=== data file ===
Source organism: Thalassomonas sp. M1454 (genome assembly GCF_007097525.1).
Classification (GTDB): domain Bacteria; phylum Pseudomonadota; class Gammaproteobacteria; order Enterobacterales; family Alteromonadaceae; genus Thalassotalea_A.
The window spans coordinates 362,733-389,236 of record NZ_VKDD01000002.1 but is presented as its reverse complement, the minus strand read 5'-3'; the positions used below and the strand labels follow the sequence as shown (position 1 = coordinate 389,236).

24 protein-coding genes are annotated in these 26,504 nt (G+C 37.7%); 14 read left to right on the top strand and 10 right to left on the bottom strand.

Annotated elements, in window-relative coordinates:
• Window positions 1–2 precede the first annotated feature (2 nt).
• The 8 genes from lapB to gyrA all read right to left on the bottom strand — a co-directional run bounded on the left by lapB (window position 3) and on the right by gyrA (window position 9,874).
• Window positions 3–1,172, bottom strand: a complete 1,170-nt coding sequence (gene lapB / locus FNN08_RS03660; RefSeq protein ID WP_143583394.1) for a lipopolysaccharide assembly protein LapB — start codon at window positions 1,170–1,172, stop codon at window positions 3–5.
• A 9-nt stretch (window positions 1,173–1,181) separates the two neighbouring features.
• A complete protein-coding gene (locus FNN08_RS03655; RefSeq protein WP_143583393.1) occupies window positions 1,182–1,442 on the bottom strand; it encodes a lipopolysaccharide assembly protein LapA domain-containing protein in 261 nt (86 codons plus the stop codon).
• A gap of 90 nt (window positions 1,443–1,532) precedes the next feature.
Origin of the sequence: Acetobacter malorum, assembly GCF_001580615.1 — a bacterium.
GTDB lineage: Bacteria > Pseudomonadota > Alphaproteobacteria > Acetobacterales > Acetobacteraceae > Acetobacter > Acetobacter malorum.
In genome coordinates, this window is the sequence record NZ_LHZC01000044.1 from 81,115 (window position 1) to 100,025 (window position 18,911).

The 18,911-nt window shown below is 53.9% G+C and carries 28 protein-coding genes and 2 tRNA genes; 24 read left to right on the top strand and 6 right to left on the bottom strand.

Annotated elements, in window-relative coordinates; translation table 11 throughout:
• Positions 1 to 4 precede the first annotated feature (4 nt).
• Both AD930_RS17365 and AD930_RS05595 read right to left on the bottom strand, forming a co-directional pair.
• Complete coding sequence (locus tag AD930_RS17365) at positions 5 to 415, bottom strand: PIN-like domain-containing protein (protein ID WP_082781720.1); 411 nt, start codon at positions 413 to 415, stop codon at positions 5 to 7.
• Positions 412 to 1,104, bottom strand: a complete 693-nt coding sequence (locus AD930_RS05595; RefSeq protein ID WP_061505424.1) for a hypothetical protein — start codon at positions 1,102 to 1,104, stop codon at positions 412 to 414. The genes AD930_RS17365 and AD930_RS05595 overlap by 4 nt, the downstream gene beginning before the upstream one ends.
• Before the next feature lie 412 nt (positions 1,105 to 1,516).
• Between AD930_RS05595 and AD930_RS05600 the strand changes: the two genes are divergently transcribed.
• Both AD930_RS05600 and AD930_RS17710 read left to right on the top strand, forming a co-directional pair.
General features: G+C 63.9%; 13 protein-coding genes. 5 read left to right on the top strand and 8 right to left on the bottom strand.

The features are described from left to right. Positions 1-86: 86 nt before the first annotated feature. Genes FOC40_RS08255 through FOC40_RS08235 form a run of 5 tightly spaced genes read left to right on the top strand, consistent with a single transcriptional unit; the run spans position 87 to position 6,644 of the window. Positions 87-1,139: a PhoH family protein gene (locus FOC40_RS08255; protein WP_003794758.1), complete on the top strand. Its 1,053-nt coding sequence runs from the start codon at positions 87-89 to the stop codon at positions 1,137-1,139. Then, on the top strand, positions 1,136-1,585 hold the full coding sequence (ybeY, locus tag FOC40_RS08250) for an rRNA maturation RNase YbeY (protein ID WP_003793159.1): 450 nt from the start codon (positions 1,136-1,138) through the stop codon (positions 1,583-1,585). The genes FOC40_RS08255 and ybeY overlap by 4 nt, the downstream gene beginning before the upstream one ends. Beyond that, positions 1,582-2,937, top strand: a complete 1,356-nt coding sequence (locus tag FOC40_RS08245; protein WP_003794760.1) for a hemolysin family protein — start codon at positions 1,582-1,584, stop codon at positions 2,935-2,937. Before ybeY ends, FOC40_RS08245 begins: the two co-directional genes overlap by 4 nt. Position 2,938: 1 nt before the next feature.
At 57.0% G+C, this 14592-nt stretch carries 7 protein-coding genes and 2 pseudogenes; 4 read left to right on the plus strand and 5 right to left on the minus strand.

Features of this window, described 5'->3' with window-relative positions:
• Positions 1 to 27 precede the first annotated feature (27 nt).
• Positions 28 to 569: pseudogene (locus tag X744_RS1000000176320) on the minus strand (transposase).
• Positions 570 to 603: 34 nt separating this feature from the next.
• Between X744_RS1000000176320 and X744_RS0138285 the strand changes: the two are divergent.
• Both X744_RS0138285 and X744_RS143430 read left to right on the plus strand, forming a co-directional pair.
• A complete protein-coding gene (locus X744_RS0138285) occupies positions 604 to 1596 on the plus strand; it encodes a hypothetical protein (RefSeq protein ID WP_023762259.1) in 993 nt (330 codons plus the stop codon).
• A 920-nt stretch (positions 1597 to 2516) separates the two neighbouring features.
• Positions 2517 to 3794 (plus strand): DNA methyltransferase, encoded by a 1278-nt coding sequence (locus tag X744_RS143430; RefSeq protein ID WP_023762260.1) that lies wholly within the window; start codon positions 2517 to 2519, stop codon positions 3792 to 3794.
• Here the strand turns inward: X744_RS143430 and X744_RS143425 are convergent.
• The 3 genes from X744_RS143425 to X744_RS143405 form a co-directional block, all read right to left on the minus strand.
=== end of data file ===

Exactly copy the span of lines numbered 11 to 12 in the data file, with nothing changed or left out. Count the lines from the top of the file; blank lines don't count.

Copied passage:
• A gap of 90 nt (window positions 1,443–1,532) precedes the next feature.
Origin of the sequence: Acetobacter malorum, assembly GCF_001580615.1 — a bacterium.